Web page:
Couple assumptions (please check):
The only network design that comes to mind is multi-homing all the VM instances. I'd need to attach each VM instance to each network backed by a different AZ. And in this design, I couldn't use LBaaS to load balance traffic across these, and I couldn't have a single external IP address.
Is there a better or different way?
. I can only attach one router per network.
And with Neutron AZ, you can decide on which Edge Cluster it will be deployed (configuring special "default_tier0_router").
. With NSX-T a router can be associated with only one AZ. (This differs from openvswitch OpenStack Docs: Availability zones)
. I can not attach routers to routers. My application needs to exchange some data between instances.
With Neutron NSX-T plugin, only 1 OpenStack Router can be attached to a specific OpenStack Network.
This OpenStack Router is "translater" to one NSX-T Tier-1 Gateway.
If your application is on different Openstack Networks each connected to different OpenStack Routers, then the communication is still possible with Neutron NSX-T Plugin. It will go from VM-A to T1-A to T0 to T1-B to VM-B.
Now if you have very specific design question, please send me a diagram on my email (firstname.lastname@example.org)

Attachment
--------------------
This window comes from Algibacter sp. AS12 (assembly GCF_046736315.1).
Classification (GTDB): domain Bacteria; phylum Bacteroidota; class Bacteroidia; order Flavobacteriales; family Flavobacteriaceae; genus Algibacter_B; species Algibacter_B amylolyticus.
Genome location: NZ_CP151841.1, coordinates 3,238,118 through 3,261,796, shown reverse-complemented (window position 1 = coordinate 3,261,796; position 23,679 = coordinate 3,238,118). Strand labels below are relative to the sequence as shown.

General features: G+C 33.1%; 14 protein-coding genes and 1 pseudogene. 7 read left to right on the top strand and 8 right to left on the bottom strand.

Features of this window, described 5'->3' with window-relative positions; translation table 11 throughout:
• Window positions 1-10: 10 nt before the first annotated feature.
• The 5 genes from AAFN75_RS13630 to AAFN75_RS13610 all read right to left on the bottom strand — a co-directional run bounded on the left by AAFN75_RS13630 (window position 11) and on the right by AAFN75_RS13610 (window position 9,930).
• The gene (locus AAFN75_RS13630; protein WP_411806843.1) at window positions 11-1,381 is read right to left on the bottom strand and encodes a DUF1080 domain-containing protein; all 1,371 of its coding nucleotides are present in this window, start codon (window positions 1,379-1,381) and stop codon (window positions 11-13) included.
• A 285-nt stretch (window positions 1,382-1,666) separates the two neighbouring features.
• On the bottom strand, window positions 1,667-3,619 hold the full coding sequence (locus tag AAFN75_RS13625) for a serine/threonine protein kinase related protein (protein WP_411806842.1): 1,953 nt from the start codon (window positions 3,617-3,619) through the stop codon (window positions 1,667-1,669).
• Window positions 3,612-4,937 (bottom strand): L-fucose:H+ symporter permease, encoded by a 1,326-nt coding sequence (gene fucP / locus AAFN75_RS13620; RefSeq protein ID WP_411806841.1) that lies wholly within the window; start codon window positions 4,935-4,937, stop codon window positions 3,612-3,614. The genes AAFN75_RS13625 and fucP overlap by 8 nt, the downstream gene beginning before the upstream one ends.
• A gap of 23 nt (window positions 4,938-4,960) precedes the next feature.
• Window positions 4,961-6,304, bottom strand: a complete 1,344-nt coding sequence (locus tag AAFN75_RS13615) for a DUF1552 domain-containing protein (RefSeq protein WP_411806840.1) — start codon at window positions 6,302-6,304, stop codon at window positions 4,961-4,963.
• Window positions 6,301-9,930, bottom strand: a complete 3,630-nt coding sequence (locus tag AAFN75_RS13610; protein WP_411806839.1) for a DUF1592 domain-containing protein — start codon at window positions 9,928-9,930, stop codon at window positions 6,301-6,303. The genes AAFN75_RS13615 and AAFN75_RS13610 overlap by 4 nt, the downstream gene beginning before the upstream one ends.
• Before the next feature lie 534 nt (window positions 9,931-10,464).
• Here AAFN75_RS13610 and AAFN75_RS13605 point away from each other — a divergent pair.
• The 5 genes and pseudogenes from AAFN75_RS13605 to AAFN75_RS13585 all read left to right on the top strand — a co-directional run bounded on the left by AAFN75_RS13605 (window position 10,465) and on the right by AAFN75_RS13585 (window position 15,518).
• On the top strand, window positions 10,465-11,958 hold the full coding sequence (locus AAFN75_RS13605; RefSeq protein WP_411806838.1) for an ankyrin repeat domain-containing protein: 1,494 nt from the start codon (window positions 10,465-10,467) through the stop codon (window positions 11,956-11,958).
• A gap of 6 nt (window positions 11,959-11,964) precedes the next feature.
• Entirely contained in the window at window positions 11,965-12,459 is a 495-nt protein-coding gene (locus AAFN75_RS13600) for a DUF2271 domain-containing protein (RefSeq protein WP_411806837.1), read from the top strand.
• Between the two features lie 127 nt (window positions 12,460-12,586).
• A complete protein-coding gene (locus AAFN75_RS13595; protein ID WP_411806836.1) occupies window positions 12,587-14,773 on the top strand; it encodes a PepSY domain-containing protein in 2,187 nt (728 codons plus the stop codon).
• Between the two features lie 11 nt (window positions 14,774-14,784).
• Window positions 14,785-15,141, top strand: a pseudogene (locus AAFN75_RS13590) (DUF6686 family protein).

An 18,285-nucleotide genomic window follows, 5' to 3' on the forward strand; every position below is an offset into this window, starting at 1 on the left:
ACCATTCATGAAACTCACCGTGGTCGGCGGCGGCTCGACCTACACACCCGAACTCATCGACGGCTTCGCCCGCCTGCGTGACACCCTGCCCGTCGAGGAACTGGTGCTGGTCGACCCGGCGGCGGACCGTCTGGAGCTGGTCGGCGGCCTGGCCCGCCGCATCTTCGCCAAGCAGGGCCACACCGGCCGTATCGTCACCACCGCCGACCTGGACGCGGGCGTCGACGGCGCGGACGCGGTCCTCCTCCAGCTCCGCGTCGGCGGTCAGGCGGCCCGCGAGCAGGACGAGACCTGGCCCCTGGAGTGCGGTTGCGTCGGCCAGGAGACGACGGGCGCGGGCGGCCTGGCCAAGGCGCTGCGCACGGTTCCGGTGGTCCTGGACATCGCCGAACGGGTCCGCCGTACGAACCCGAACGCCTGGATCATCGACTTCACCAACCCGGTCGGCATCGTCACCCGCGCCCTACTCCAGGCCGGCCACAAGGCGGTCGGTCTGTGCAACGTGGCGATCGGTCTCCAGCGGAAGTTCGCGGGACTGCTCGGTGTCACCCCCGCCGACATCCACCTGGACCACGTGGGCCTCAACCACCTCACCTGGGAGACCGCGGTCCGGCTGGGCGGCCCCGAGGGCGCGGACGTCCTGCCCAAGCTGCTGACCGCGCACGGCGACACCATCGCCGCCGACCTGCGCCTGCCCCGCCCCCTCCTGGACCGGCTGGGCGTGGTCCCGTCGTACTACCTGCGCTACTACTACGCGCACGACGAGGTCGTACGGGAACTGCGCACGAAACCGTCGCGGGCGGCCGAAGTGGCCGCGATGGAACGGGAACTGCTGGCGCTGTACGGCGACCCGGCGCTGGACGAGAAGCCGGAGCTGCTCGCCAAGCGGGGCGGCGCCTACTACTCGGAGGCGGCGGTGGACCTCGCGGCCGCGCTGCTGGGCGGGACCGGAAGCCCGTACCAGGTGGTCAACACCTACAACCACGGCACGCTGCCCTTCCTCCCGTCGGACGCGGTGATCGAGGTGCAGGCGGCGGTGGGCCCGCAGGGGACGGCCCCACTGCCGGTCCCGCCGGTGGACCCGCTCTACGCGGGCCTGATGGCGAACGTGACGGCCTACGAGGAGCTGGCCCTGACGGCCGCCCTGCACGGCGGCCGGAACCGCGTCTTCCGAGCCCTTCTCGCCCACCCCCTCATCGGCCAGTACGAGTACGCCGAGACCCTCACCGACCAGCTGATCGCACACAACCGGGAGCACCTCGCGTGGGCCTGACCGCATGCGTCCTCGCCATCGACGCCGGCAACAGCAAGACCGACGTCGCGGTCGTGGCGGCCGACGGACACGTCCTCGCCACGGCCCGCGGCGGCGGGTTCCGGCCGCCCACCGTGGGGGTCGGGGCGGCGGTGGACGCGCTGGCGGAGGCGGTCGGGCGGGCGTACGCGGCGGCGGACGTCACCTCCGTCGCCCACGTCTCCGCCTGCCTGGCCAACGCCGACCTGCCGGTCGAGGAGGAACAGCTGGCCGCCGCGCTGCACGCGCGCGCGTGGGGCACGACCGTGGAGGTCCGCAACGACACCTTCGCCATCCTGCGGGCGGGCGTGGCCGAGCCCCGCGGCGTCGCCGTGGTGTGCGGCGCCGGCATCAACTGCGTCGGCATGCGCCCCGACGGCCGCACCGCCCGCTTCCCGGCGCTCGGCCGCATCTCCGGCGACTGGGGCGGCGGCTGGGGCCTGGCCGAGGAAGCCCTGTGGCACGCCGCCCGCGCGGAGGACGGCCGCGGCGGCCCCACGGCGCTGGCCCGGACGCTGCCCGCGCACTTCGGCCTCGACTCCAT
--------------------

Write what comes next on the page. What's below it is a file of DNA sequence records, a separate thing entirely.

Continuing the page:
Thanks for sharing.
I try to deploy openstack with NSX-T via devstack, but failed.
It looks like something configured in local.conf was wrong:
++ tools/install_prereqs.sh:source:84 : python3_enabled
++ inc/python:python3_enabled:591 : [[ False == \T\r\u\e ]]
++ inc/python:python3_enabled:594 : return 1
+++ tools/install_prereqs.sh:source:88 : which python
++ tools/install_prereqs.sh:source:88 : export PYTHON=/usr/bin/python
++ tools/install_prereqs.sh:source:88 : PYTHON=/usr/bin/python
++ tools/install_prereqs.sh:source:94 : date +%s
++ tools/install_prereqs.sh:source:95 : date
+ ./stack.sh:main:759 : [[ False != \T\r\u\e ]]
+ ./stack.sh:main:760 : PYPI_ALTERNATIVE_URL=
+ ./stack.sh:main:760 : /opt/stack/devstack/tools/install_pip.sh
/opt/stack/devstack/.localrc.auto: line 102: DEFAULT_OVERLAY_TZ_UUID: command not found
++ ./stack.sh:main:760 : err_trap
++ ./stack.sh:err_trap:556 : local r=127
stack.sh failed: full log in /opt/stack/logs/stack.sh.log.2019-06-08-074441
Error on exit
Cloud you please give me some advice on troubleshooting?
My local.conf is given below:
# DevStack server devstack/local.conf #
# Specific post configuration for LBaaS with native NSX-T + QoS
service_provider = LOADBALANCERV2:VMWareEdge:neutron_lbaas.drivers.vmware.edge_driver_v2.EdgeLoadBalancerDriverV2:default
endpoints = RegionOne|http://172.16.18.65:9696
endpoint_type = publicURL
timeout = 30
admin_username = designate
admin_password = Eccom123
admin_tenant_name = service
auth_url = http://172.16.18.65/identity
insecure = False
auth_strategy = keystone
service_plugins = neutron_lbaas.services.loadbalancer.plugin.LoadBalancerPluginv2
service_plugins = neutron.services.qos.qos_plugin.QoSPlugin